Earth Changes


First winter snowfall breaks Juneau, Alaska records

© Matt Miller/KTOO
Return of the berm: Sunday’s record snowfall in Juneau was partially cleared by Monday morning’s commute, but it also brought the return of those familiar white piles.
The National Weather Service says Saturday night's winter storm brought record-setting snowfall to Juneau.

Eight-and-half inches of snow fell at Juneau International Airport over the 24-hour period that ended at midnight on Sunday. That broke a record of 6.3 inches of snow set back in 1946.

Just over 9 inches (9.1) fell at the National Weather Service office on Back Loop Road. That broke the record of 5.4 inches set in 2010.

An 11-year-old record of 5.8 inches of snow at Lena Point was broken with Sunday's snowfall of 9.6 inches.

At Outer Point on Douglas Island 5 inches fell, while 4.5 inches fell in Pelican on Sunday. That was nearly double the old record of 2.5 inches that fell in Pelican on Nov. 30, 2006.

Thousands of mollusks wash ashore in South Africa - event believed to be tied to 'heavy seas'?

Black mussels wash ashore on a South African beach. Photo is a screen grab from the video
A stretch of Rodderg Beach in South Africa turned into "mussel beach" recently when hundreds of thousands of black mussels washed ashore in a mystery that has local officials searching for the reason why.

The beach in Plettenberg Bay was covered with the black mussels over a 325-yard section. Some believed it was caused by a red tide, a harmful algal bloom, but marine experts dismissed that possibility.

Dr. Mark Brown of Nature's Valley Trust told The Herald of Port Elizabeth, South Africa, that the massive beaching is not linked "to red tide or anything sinister at this stage."

Instead, Brown believes the black mussels were dislodged by heavy seas.

"A similar event happened in November last year in the same spot," Brown told The Herald. "Essentially large swells and currents break beds of mussels off the reef and they wash up."

Comment: Residents evacuated as Pico do Fogo volcano in Cape Verde erupts after a 20 year silence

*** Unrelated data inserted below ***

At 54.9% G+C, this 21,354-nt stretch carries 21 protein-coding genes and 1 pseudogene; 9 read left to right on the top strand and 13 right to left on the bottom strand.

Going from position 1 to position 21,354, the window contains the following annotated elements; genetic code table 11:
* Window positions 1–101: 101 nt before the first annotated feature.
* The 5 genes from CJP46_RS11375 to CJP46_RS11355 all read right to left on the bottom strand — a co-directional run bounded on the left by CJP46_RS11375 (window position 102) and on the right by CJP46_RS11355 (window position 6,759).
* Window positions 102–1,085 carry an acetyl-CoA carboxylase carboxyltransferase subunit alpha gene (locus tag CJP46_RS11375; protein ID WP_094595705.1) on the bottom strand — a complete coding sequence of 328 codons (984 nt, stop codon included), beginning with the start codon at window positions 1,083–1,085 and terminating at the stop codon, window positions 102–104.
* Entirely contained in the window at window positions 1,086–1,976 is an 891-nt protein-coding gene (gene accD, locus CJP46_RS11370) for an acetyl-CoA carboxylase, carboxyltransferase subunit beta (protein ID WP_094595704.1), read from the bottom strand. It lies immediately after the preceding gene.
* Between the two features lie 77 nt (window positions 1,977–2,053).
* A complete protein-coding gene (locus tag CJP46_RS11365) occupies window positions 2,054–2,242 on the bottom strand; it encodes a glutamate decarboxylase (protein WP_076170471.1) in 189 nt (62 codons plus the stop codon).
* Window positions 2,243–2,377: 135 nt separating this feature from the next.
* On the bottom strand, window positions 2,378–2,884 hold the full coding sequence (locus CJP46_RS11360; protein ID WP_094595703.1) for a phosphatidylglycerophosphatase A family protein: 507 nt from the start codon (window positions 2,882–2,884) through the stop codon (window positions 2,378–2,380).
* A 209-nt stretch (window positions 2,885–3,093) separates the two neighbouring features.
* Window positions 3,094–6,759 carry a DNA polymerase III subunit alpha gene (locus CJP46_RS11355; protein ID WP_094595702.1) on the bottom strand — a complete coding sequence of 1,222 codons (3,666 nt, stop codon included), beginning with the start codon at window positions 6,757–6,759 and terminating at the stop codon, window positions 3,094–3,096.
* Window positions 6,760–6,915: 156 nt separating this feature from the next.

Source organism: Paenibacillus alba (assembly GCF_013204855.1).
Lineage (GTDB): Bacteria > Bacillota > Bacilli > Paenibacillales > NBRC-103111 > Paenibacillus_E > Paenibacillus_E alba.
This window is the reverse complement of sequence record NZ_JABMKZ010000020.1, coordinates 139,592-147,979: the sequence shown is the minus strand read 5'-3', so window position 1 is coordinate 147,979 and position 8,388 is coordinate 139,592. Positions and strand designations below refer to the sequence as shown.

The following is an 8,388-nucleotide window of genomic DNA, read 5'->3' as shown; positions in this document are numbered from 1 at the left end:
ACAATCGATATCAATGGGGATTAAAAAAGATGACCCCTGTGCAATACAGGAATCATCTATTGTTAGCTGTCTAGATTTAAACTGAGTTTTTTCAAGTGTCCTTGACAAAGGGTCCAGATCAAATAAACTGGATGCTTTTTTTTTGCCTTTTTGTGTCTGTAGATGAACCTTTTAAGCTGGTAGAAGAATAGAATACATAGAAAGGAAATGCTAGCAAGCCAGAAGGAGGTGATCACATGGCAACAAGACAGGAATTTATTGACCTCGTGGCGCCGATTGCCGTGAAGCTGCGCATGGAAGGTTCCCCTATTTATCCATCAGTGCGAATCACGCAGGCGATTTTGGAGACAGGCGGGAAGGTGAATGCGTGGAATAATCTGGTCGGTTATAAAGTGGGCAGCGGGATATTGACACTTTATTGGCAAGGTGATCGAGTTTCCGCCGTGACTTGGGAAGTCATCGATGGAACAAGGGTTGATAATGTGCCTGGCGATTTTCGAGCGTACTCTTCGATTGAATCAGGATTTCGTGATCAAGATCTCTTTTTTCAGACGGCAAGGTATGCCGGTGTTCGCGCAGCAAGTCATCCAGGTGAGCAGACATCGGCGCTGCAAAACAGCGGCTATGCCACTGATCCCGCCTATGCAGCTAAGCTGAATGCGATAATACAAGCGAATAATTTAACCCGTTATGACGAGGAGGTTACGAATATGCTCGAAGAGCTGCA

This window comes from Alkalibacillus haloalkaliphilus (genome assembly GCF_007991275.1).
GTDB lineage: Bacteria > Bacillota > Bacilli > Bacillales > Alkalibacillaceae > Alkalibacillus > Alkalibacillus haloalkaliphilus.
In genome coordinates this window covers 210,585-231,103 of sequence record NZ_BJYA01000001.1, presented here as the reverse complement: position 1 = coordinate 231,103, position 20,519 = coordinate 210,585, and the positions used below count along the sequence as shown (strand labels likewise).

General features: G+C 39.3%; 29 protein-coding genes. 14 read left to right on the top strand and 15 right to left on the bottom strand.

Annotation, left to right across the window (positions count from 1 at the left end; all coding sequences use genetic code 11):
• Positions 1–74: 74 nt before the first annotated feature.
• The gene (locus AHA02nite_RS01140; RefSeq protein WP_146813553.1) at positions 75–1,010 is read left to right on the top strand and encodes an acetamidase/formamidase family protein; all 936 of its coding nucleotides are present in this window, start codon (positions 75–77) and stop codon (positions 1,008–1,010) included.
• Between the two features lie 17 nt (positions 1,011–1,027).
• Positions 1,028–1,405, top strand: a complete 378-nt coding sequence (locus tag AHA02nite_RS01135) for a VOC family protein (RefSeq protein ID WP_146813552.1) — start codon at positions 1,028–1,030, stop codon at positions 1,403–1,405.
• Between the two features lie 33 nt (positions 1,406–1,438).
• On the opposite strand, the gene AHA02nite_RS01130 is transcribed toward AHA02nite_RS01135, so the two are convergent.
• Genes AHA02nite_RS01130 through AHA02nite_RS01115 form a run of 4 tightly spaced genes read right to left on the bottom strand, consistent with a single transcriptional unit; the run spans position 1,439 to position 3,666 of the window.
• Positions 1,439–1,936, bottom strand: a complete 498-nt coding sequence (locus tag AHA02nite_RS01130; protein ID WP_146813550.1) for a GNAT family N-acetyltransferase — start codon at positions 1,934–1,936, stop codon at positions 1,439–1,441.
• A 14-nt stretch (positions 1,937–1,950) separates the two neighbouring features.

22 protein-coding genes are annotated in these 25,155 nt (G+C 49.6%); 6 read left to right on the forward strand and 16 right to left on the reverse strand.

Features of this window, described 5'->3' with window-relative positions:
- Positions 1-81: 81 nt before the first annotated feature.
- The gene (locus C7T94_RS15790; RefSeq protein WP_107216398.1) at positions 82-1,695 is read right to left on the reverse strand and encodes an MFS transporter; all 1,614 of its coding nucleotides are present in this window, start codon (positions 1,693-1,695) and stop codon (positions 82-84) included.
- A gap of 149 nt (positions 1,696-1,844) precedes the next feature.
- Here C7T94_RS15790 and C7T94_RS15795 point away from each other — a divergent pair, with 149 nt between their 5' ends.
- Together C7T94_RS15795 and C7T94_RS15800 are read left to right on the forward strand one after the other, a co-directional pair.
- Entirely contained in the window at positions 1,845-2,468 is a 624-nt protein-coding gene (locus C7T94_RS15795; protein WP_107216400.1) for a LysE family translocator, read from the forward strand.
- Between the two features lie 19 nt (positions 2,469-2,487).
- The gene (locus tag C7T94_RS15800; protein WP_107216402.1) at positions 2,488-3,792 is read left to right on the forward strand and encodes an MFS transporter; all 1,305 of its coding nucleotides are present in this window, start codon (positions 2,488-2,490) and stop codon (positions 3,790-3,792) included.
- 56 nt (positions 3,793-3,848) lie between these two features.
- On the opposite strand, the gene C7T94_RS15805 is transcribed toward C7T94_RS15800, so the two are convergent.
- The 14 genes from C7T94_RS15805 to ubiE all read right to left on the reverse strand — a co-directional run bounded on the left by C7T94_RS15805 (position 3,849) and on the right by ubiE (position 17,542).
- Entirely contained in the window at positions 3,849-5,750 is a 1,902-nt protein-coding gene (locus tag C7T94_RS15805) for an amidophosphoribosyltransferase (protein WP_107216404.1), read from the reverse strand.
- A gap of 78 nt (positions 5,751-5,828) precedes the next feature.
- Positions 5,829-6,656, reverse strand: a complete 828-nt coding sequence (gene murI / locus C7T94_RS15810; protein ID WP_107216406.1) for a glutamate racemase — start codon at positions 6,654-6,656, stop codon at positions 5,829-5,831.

Man likely to have died from a dog pack attack in Madison, North Carolina

It was 1 p.m. and there was a chill in the air when Jose Robles left family he was visiting and went for a stroll down Bethany Road.

For Robles, 62, it would be the last steps of his life.

For his family, it was the last time they would see him alive.

That was Nov. 23.

About 10 a.m. the next day, deputies found Robles at the bottom of a steep embankment about a mile from where he was staying. He was dead.
Arrow Down

Courtesy of Shell Oil: One of the worst oil spills in years causes environmental disaster in Niger Delta

niger delta oil spill
© Reuters / Tife Owolabi
A villager shows a bucket of of crude oil spill at the banks of a river, after a Shell pipeline leaked, in the Oloma community in Nigeria's delta region November 27, 2014.
Fishermen and the environment of Niger Delta continue to suffer the consequences of a massive Shell oil spill in the Niger Delta - one of the worst in years. The oil giant says 1,200 barrels had been recovered as of Tuesday.

Traveling to the affected areas of the Niger Delta in Nigeria, Reuters witnessed the devastation in the delta which covers 20,000 km² within wetlands of 70,000 km².

Crude is everywhere, enough in some cases to fill Jerry can with the black gold.

"We saw dead fish, dead crabs ... This spill occurred 7-8 nautical miles from the shore ... so the volume runs into thousands of barrels," Alagoa Morris, head of the Niger Delta Resource Center for Environmental Rights Action, told Reuters.